The Geiger Surname and Homeopathy
December 19, 2008
**The Geiger surname **originated in Germany and immigrated to America to provide a great many homeopaths, many of them becoming pioneers of homeopathy.
**Charles A Geiger **1862 \ 1907 was a homeopathic physician to the Court of the Sultan of Morocco and Court Physician to King Menelik of Abyssinia. Charles A Geiger was a friend of Laslo Szechenyi, the husband of Gladys Vanderbilt Szechenyi.
- Charles A Geiger taught Leslie Jacob Coombs:
In 1906, Geiger returned to Beaufort to live at the Sea Island Hotel for over two years, consulting daily with his broker James H Oliphant. Geiger was suffering from sciatica and jungle fever he contracted in Africa. He lost money in the financial panic, but recovered his health and his spirits well.
Charles A Geiger was the son of a homeopathic physician in Baltimore, and his mother was Helen H Barnwell. His sister Carrie Geiger lived in New York, but he had no other living relatives.
Charles Edwin Geiger spent a large part of his life in Oregon and therefore needs no introduction to the readers of this volume. He is widely and favorably known both as a citizen and a physician, and is now successfully practicing in Forest Grove.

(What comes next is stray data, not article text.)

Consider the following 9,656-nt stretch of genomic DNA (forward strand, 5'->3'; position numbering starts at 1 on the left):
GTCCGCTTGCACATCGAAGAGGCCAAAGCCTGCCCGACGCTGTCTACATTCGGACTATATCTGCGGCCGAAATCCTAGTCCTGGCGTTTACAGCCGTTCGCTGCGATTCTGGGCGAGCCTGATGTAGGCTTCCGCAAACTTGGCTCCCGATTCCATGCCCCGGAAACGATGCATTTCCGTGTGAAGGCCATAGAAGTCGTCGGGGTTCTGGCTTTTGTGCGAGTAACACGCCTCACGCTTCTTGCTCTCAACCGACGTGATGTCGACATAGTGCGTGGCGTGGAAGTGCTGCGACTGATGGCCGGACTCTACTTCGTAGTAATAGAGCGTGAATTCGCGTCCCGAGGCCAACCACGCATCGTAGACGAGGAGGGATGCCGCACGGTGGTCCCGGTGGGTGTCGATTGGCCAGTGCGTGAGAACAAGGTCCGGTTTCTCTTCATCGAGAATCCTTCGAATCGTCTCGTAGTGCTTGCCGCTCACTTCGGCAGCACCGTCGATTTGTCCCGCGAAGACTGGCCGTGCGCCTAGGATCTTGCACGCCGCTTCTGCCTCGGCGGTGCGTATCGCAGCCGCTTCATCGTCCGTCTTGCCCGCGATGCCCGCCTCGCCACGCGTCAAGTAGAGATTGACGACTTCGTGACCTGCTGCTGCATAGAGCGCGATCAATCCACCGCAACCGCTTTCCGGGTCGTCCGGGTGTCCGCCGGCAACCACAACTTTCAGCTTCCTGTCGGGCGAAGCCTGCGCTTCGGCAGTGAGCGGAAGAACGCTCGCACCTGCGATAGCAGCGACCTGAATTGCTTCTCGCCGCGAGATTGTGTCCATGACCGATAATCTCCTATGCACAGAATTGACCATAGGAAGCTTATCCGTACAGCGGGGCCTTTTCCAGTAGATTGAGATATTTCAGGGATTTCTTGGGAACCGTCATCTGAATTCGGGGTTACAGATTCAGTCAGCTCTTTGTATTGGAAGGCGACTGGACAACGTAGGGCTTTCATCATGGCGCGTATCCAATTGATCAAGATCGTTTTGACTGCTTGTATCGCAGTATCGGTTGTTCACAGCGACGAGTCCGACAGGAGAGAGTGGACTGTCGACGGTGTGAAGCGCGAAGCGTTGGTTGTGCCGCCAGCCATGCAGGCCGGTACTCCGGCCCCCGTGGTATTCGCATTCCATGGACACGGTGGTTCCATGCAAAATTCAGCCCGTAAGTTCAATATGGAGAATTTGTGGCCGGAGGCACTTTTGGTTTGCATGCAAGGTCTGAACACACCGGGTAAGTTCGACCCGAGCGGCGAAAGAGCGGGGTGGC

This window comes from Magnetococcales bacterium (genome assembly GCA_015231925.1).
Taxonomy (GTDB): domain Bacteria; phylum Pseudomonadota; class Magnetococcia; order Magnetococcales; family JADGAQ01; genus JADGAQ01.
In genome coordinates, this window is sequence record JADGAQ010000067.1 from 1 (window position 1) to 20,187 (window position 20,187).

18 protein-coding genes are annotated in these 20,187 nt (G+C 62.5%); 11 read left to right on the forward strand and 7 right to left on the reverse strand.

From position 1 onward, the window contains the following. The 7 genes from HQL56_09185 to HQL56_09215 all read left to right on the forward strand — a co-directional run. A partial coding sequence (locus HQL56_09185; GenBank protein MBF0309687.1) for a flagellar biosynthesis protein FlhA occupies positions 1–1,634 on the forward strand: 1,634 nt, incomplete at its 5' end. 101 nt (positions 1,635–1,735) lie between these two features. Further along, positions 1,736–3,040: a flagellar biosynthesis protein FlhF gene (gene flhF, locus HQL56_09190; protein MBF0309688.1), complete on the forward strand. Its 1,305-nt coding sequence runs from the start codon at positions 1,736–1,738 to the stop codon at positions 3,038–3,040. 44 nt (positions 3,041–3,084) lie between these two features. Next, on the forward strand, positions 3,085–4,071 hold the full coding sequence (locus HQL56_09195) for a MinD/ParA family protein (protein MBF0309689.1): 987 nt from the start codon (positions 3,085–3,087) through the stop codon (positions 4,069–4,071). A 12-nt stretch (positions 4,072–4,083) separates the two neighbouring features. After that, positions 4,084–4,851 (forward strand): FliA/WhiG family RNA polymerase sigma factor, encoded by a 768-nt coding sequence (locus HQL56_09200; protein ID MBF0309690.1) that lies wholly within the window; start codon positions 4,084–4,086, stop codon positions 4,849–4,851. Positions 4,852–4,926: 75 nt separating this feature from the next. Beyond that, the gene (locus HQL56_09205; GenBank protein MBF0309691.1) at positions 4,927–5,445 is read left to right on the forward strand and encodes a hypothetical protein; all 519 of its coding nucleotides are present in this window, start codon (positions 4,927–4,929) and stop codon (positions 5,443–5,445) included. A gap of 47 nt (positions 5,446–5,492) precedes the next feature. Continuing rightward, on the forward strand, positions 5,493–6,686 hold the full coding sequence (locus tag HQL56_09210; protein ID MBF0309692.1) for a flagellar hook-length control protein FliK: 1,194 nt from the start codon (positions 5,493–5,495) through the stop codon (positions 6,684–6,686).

His birth occurred on the farm near Forest Grove, March 20, 1853, a son of Dr. William Geiger, Jr., who was born in Angelica, N. Y., in 1816. His father, a native of Germany, came to America at the age of sixteen years, locating in New York, whence he afterward removed to Michigan and later to Kansas, where he died at the advanced age of ninety three years, while his wife was eighty five years of age at the time of her demise…
Charles Edwin Geiger was reared in Washington county and pursued his education in the Tualatin Academy and the Pacific University. His resolution to become a member of the medical fraternity caused him to begin study under the direction of his father and later to enter the St. Louis Homeopathic College, where he remained for a year.
Later he further read and practiced with his father for eighteen months and in the fall of 1878 he matriculated in Hahnemann Medical College of Chicago, where he was graduated in 1879 with the degree of M.D.
He then practiced in Portland through the summer and September of that year started for Victoria, British Columbia, where he practiced for two years.
Returning then to Portland, he remained in general practice in that city from 1881 until 1896, and in August of the latter year he located in Forest Grove to take up his father’s practice and the name of Geiger has thus been continuously associated with medical work in this city for many years.